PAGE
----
Indiana University SPEA Edward J. Bloustein School of Planning and Public Policy University of Pennsylvania AIR American University

Panel Paper: Has Kindergarten Become Too Academic? Instruction and Children's Development in the First Year of School

Thursday, November 12, 2015 : 9:10 AM
Brickell South (Hyatt Regency Miami)

*Names in bold indicate Presenter

Mimi Engel1, Daphna Bassok2, Amy Claessens3, Sarah Kabourek1 and Tyler Watts4, (1)Vanderbilt University, (2)University of Virginia, (3)University of Chicago, (4)University of California, Irvine
Recent research documents the academicization of kindergarten. In light of this and the codification of academic standards for kindergarten through the Common Core, some advocacy groups argue that today’s kindergarten overemphasizes academics. Others maintain that academics need not be at odds with play and that young children benefit from exposure to rigorous academic content. Further, a number of studies show that achievement gains made in math and reading during kindergarten predict student outcomes through eighth grade.

Surprisingly, there is little empirical evidence regarding how exposure to academics in kindergarten impacts children’s development.  We address this gap in the literature using two large, nationally representative datasets to answer three related questions:

  1. How does time on academics in kindergarten relate to children’s academic and behavioral development?
  2. Do these effects vary by type of academic content (e.g., basic or advanced) or by how it is taught (e.g., teacher-directed versus play-based)?
  3. Has the increased focus on academics in kindergarten over the past two decades resulted in changes in children’s learning and behaviors in kindergarten?

We leverage the National Center for Educational Statistics two Early Childhood Longitudinal Studies (ECLS) of kindergarten; the Kindergarten Classes of 1998-99 (ECLS-K) and 2010-11 (ECLS-K:2011). Both are nationally representative, longitudinal samples of children who were in kindergarten in 1998-99 and 2010-11, respectively.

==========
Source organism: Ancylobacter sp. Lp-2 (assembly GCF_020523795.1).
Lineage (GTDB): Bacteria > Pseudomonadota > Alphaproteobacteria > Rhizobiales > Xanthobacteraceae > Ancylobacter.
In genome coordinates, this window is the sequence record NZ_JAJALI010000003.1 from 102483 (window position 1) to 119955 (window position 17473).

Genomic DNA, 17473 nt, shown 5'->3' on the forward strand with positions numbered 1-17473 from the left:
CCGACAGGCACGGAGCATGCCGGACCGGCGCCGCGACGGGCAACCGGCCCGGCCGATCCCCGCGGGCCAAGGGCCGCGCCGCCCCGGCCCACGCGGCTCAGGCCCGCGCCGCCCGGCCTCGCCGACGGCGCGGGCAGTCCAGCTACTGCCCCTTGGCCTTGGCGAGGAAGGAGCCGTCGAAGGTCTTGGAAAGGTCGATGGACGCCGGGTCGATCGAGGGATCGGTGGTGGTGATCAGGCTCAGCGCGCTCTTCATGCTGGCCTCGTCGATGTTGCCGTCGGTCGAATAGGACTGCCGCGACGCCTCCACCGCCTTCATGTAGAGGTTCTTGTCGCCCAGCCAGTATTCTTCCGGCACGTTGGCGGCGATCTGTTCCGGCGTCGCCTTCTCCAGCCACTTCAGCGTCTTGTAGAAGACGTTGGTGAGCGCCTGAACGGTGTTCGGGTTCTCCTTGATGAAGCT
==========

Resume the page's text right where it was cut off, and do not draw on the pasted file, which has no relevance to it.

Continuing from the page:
Both studies include direct assessments of students’ academic achievement at fall and spring of kindergarten as well as teacher assessments of children’s academic and social skills.  In addition, teachers completed surveys and answered detailed questions about time spent on academics, questions on the reading and math content covered, and the teachers’ instructional approach.

We model the association between teacher-reported time use and children’s academic and behavioral outcomes in kindergarten. Our key explanatory variables are measures of classroom academic focus (e.g., time on reading and math, time on all academic subjects, time on other activities).  Our outcome variables are academic assessment scores and teacher-reported behavioral ratings measured in the spring of kindergarten. We control for the same measures assessed in the fall, such that our models capture cross-kindergarten growth and change. We control for an extensive array of child, family, teacher, and school characteristics. 

Our primary models describe the relationship between teacher time use and changes in children’s achievement and behaviors in kindergarten. In additional models, we test interactions between measures of time use, type of academic content (e.g., basic or advanced), and teaching approach (e.g., teacher-directed or child-centered). Finally, we pool the datasets and add an indicator for the 2011 cohort. This model allows us to examine whether developmental trajectories across the two cohorts have changed, and whether those changes are related to the heightened focus on academics.

To our knowledge, our study will provide the first rigorous evidence on the effects of the increasingly academic kindergarten experience on children’s development. Our results will inform policy and practice in early childhood education, providing empirical evidence to guide how to best structure the kindergarten year.